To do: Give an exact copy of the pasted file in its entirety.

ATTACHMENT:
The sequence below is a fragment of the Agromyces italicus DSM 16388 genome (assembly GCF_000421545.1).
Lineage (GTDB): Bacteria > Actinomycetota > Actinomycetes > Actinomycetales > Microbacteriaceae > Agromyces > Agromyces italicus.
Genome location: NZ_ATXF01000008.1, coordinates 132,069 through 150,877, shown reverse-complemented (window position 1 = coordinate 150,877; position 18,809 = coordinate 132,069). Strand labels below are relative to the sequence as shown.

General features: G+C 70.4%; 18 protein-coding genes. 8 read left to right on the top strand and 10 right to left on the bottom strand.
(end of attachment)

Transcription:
The sequence below is a fragment of the Agromyces italicus DSM 16388 genome (assembly GCF_000421545.1).
Lineage (GTDB): Bacteria > Actinomycetota > Actinomycetes > Actinomycetales > Microbacteriaceae > Agromyces > Agromyces italicus.
Genome location: NZ_ATXF01000008.1, coordinates 132,069 through 150,877, shown reverse-complemented (window position 1 = coordinate 150,877; position 18,809 = coordinate 132,069). Strand labels below are relative to the sequence as shown.

General features: G+C 70.4%; 18 protein-coding genes. 8 read left to right on the top strand and 10 right to left on the bottom strand.